I left off yesterday’s introduction to Ultimate Frisbee in North Korea, which recounted China’s change from a failing planned economy to an increasingly market-based economy, with the question “Did Nixon open China?”.
It looks that way. Yesterday’s post described the huge changes to China’s government and economy occurring immediately after his visit. Searching “Nixon opened China” gets you innumerable hits on the internet. According to the Wikipedia page on Nixon’s 1972 visit to China
U.S. President Richard Nixon‘s 1972 visit to the People’s Republic of China was an important step in formally normalizing relations between the United States and the People’s Republic of China. It marked the first time a U.S. president had visited the PRC, who at that time considered the U.S. one of its staunchest foes.
Further, on the page on “Nixon goes to China“,
the two countries had been estranged for many years, as the U.S. was ardently anti-Communist and refused to recognize its government, and China had viewed the United States as its top enemy.
Wikipedia describes the preparation
and results, quoting Nixon,
“This was the week that changed the world, as what we have said in that Communique is not nearly as important as what we will do in the years ahead to build a bridge across 16,000 miles and 22 years of hostilities which have divided us in the past. And what we have said today is that we shall build that bridge.”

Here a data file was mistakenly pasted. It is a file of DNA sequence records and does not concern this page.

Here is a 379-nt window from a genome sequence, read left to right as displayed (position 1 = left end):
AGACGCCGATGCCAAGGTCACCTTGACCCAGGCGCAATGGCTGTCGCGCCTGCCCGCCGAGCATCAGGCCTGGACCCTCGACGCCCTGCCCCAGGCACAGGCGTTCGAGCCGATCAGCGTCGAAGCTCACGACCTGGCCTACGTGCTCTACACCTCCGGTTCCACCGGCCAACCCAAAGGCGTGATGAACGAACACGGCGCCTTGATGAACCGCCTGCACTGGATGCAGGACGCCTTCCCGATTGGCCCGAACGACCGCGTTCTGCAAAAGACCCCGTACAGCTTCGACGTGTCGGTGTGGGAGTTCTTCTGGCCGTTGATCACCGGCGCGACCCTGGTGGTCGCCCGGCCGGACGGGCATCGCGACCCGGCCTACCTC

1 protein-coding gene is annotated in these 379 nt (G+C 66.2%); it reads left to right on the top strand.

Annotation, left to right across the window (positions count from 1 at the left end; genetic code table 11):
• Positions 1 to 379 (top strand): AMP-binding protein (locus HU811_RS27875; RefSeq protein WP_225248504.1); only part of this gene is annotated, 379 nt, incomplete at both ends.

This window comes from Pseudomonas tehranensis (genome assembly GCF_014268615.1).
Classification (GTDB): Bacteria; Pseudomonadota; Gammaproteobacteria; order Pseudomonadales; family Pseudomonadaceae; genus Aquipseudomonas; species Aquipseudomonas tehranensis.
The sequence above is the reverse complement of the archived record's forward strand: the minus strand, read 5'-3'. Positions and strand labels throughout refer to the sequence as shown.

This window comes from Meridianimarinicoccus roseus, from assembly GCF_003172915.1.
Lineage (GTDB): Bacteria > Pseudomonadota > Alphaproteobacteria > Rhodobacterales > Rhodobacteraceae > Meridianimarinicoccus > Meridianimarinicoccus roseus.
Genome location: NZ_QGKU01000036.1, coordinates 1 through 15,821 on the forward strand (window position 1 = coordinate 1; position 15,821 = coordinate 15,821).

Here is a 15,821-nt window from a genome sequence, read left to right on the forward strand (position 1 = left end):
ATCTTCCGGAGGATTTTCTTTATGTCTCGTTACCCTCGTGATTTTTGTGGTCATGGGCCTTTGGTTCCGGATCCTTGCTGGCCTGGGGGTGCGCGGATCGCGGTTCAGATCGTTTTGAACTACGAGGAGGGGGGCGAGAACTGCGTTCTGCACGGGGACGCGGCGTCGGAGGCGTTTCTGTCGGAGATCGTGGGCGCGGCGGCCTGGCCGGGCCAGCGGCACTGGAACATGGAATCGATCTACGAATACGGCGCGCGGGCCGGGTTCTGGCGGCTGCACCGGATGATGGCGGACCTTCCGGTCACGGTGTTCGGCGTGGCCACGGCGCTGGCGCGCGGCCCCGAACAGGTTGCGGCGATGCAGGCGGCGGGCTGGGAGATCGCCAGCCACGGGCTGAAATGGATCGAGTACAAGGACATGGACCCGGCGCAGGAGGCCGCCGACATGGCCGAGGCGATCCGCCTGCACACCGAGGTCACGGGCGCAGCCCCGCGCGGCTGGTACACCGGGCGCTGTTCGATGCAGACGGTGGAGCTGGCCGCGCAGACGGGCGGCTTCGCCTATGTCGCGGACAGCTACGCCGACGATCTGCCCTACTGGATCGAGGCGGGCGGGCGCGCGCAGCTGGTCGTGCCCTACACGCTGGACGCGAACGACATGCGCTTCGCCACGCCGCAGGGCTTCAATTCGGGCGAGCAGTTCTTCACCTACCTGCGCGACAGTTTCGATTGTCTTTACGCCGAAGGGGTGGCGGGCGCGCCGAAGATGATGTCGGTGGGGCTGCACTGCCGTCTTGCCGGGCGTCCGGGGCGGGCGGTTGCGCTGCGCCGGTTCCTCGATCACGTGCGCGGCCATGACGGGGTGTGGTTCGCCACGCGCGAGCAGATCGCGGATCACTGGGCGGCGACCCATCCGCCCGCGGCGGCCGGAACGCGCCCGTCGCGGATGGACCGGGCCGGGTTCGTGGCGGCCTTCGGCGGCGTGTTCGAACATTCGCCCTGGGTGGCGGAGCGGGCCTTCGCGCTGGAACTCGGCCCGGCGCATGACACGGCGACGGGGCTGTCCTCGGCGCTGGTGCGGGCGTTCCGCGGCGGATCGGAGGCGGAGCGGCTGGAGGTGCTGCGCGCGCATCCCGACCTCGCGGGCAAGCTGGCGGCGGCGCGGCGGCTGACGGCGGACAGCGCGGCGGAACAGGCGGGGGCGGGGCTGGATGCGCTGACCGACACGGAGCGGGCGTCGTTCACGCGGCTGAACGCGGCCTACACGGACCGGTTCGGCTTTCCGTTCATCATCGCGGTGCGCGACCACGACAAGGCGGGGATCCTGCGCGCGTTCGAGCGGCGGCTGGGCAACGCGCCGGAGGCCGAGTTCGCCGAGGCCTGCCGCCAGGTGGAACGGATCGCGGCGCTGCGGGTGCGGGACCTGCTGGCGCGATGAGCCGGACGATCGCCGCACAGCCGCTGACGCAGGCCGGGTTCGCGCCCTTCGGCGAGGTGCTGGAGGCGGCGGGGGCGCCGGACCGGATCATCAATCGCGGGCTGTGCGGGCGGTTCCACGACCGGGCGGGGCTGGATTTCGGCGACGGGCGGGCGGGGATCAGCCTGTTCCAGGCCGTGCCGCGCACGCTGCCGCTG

Well, there you go. A prominent politician sends a diplomat to open a dialog, then boldly follows through with a news-making visit. The event was policy and diplomacy in action, showing how Nixon opened China, right?
My experience playing Ultimate in North Korea suggests a different perspective.
The people of each nation didn’t know each other. No random farmer toiling in some field in China wouldn’t know or care about some brick layer in some town in the United States. Stick them in a room together and they’d be no more likely to fight than if you stuck two Chinese or two Americans together. I’d wager they’d more likely try to communicate, joke, and laugh than fight — all the more if you stuck a few beers in the room with them.
My point? I suggest the people would happily coexist, at least as well as any other pairs of individuals. The leaders on each side, particularly the hard-line ones, separate them.
Nixon didn’t open China. He walked through a door opened by the esoteric sport of ping-pong a year before Kissinger went.
Tomorrow: Ping pong diplomacy
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